Book Title & Alexandra's Review

The Fudge Series by Judy Blume


For the record, I did not plan to make it all the way to 100 posts when I first started this blog. I didn’t plan to get so into it. But I did, so here we are.

These are the best books I have ever read, so I had to have them as my 100th post. I have read them so many times that I have them memorized. I love them so much that I named my dog after Fudge. I didn’t realize when I was a kid that these books were a series and only knew about the third one (Fudge-a-Mania), which is my favorite one. It wasn’t until later that I learned that ‘Tales of a Fourth Grade Nothing’ was the first book in the series.

These books still make me laugh to this day, and I’m 23. It doesn’t matter your age. These books are just plain funny. My mom and I have listened to them over a hundred times, and my mom still laughs like she’s listening to them for the first time.

2nd Grade and Up, Fun for the Whole Family

Tales of a Fourth Grade Nothing (First Published 1972)

Life with his little brother, Fudge, makes Peter Hatcher feel like a fourth-grade nothing. Whether Fudge is throwing a temper tantrum in a shoe store, smearing mashed potatoes on the walls at Hamburger Heaven, or trying to fly, he’s never far from trouble. Fudge is an almost three-year-old terror that gets away with everything, and Peter’s had it up to here!

Ironically, I didn’t read this book until 4th grade. It was a class reading book meaning the teacher would read it to us, and sometimes the students would have to read aloud. This was difficult for me because I don’t like the sound of my own voice. After reading this book, all my questions about ‘Fudge-a mania’ were answered.

Otherwise Known as Sheila the Great (First Published 1972)

When Sheila’s family spends the summer in Tarrytown, Sheila has to face some of her worst fears. Not only does a dog come with the rented house, but her parents expect Shelia to take swimming lessons. Sheila does her best to pretend she’s an expert at everything, but she knows she isn’t fooling her new friend, Mouse Ellis, who happens to be a crackerjack swimmer and a dog lover.

In this book, we see the world through Shelia Tubman’s eyes. I’m going to be honest with you all, I really don’t like Shelia’s character. I think it’s because she doesn’t like dogs. I don’t understand why Shelia is so scared of dogs. I love dogs. When I was three, a border collie bit me, and I still love dogs. But just because I don’t like this story doesn’t mean you won’t. You are welcome to give this story a try if you want to.

Superfudge (First Published 1980)

Twelve-year-old Peter Hatcher learns that his mother is going to have a baby and that the whole family will be moving to Princeton for a year. He’s worried about starting 6th grade in a strange place and going to the same school as his younger brother, Fudge. But Peter is much more concerned about this new baby turning out to be just as big a nuisance as Fudge.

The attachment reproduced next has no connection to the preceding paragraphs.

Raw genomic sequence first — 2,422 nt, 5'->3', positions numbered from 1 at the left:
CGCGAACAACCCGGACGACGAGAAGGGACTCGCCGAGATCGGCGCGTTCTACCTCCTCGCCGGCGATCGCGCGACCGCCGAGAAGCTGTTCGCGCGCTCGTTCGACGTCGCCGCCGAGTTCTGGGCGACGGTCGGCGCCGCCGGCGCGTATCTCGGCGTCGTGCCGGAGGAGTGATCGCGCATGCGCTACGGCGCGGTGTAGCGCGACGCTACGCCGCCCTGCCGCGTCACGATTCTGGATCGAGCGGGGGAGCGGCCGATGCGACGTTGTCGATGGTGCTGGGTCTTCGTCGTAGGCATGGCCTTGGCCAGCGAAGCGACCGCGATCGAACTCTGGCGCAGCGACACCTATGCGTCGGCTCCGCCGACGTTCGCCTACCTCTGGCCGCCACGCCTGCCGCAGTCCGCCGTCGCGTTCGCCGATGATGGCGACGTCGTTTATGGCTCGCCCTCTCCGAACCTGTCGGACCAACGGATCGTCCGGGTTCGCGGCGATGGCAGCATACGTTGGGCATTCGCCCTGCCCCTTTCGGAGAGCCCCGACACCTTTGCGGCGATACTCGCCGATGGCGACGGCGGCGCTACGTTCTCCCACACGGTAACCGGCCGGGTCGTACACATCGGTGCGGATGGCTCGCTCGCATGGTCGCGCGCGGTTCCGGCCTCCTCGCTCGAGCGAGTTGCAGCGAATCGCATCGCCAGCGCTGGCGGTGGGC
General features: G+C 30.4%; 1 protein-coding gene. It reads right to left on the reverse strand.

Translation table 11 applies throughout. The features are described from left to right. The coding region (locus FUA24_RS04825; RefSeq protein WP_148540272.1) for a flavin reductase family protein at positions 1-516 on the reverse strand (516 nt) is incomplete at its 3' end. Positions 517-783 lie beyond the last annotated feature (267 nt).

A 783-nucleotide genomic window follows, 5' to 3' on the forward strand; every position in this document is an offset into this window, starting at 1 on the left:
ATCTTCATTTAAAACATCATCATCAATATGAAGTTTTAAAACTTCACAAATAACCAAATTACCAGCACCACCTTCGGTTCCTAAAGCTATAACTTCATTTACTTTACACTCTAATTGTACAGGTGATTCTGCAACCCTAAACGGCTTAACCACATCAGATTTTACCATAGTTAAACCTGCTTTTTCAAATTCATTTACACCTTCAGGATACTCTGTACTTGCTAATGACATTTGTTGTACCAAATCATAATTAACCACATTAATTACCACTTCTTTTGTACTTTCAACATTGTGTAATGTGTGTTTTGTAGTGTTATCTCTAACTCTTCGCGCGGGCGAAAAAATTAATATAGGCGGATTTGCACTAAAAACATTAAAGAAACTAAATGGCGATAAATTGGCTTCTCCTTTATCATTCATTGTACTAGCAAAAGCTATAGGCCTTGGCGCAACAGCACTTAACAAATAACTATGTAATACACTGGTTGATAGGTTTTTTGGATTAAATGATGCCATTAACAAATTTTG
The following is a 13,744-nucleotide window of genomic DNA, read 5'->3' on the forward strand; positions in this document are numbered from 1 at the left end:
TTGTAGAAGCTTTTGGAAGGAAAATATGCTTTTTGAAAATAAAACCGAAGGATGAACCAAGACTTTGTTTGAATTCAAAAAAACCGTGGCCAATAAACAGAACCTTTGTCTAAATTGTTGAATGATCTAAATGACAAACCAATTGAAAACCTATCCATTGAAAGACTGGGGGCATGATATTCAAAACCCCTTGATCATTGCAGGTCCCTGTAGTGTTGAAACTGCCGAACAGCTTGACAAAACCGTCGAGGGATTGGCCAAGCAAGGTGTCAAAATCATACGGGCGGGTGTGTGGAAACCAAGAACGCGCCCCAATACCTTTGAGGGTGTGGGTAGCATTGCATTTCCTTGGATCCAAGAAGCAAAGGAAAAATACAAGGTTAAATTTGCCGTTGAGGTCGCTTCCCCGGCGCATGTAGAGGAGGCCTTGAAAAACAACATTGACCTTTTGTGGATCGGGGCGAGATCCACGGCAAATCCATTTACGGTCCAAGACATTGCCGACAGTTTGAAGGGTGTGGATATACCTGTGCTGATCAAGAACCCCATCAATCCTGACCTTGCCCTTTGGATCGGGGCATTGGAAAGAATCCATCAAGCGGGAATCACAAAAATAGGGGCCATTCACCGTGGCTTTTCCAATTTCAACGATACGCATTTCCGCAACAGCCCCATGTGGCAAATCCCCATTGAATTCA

This book introduces a new member of the Hatcher family, Tamara Roxanne Hatcher. Or, as they call her, Tootsie. We are also introduced to a new pet, Uncle Feather, the myna bird, my second favorite character, next to Fudge. When I was a kid, I had a toy parrot that repeated everything you said, and I called it Uncle Feather. I wonder what happened to that thing. Oh well.

Fudge-a-Mania (First Published 1990)

Fudge is back and driving his brother Peter crazy, as usual. This five-year-old human hurricane is more trouble than ever. His latest plan is to marry Peter’s sworn enemy, Sheila Tubman. But Peter’s problems are about to get worse. His parents have decided to share a summer house in Maine with the Tubmans. And Peter will be stuck with Fudge and Sheila for three whole weeks!

As I said before, this one is my favorite book in the series and the funniest one in the whole series, in my opinion anyway. I probably listened to it on cassette a hundred times as a kid. This book has the best stories and the best quotes out of all the other books. From “Big Bird’s not married!” to “Person overboard!” every word in this book is comedy gold.

Double Fudge (First Published 2002)
“I love money,” is 5-year-old Fudge’s new theme song. He’s going to dress as a miser for Halloween and has made big plans to buy the entire world (or at least Toys R” Us). Fudge’s new obsession with cash is driving his older brother Peter crazy! But life really spins out of control when Peter and his family run into their long-lost relatives, the Howie Hatchers of Honolulu, Hawaii. Now Peter has to deal with Flora and Fauna, his annoying twin cousins who burst into song at the drop of a hat, and their weird little brother, coincidentally named Farley Drexel Hatcher-just like Fudge. Their names aren’t the only similarity, and before long, mini-Fudge is causing just as much trouble as Fudge always has.

I own this book on cassette and have listened to it at least a hundred times.

Something you should know about these books is that they don’t seem to be set in a specific time period. In the first book, Peter is in 4th grade, and in the fifth book, he’s in 7th grade, so the books span about 4 years. The first book, supposedly, takes place in 1972, so the fifth book must take place in 1976/1977. Right? WRONG! The fifth book was published in 2002 and contains information that would not be available in the 1970s. That thing is Harry Potter. The first Harry Potter book wasn’t published until 1997, so how is Fudge reading the first Harry Potter book in 1976? I know I’m making a big deal out of this, but I think it’s interesting.

This book also inspired me to visit Washington D.C. to see the Bureau of Printing and Engraving for myself (it’s worth seeing).

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